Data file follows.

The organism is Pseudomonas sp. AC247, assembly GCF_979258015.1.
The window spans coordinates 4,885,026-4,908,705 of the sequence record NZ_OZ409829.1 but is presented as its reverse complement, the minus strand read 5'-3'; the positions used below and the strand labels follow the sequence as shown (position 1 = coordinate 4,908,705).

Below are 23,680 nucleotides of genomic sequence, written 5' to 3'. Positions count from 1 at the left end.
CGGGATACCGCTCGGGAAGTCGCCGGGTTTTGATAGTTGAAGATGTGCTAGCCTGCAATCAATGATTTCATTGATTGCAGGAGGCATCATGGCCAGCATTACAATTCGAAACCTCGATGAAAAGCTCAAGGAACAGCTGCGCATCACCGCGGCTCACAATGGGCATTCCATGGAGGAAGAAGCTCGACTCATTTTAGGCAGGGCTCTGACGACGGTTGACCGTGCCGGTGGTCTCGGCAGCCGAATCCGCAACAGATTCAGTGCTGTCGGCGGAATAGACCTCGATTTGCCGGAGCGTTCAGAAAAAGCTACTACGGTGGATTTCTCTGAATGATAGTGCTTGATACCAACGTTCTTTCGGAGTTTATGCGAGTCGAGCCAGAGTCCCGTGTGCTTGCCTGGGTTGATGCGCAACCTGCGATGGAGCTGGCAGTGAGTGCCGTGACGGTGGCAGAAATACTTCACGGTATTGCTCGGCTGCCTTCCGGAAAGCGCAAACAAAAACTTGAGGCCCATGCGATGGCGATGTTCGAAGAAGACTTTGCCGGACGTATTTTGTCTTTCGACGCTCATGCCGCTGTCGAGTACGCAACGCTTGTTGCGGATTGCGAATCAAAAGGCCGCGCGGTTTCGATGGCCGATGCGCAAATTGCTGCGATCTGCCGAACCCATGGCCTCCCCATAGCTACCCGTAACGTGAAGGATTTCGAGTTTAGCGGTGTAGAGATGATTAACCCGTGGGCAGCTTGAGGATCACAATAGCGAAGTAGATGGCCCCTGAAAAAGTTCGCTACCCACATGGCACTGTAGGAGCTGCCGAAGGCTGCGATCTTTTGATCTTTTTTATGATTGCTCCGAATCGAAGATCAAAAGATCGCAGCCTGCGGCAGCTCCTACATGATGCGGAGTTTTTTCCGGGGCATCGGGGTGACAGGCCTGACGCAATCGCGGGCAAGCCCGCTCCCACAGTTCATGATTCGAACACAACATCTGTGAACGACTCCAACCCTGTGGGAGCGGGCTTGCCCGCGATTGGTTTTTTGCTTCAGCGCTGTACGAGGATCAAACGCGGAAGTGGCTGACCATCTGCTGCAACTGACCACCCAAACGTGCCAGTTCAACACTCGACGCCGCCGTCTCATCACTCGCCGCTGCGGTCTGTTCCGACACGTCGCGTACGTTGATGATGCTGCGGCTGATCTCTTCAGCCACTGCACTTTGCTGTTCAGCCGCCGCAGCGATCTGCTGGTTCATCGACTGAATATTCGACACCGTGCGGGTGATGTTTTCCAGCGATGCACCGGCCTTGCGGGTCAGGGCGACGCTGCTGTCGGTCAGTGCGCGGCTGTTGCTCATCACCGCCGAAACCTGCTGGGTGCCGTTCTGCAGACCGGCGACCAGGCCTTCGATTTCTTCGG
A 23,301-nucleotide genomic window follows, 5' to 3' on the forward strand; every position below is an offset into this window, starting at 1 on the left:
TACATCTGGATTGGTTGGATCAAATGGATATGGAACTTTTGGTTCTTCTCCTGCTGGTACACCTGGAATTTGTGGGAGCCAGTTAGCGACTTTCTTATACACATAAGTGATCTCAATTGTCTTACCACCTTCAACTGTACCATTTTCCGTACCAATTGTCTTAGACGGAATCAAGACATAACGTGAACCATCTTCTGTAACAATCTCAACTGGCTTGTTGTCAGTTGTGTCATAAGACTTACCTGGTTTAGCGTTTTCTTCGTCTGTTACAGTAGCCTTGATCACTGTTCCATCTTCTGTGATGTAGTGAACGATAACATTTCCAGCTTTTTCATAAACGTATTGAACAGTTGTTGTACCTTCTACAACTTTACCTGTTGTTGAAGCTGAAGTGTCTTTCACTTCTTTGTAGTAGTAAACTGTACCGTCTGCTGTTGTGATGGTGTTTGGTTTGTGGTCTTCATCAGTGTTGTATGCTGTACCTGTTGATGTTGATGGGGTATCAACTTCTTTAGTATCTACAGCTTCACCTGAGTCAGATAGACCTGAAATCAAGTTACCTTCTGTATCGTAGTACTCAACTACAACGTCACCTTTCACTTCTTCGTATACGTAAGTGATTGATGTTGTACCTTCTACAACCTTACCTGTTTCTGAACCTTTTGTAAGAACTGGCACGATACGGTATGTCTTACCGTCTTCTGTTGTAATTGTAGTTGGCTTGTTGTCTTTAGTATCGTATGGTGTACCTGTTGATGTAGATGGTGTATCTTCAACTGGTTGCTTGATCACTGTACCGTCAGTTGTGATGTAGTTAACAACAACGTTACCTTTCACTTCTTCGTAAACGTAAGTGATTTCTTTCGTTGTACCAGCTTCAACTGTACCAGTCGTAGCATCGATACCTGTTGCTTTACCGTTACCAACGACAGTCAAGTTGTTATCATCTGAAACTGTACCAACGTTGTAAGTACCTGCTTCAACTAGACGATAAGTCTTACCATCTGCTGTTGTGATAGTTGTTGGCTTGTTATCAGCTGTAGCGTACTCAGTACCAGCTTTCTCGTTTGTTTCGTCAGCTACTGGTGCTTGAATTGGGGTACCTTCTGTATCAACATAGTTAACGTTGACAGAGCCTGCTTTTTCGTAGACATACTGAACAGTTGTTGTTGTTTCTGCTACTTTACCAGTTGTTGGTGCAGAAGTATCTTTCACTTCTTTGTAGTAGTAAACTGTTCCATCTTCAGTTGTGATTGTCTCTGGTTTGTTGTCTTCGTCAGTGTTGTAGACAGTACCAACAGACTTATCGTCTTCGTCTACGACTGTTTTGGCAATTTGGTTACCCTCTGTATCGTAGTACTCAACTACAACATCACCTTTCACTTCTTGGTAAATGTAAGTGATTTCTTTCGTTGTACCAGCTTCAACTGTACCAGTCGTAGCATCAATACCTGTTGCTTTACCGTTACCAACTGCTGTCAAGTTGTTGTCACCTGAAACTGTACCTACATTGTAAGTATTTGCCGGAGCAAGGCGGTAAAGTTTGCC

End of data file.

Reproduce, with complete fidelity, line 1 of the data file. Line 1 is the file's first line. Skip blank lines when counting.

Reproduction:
The organism is Pseudomonas sp. AC247, assembly GCF_979258015.1.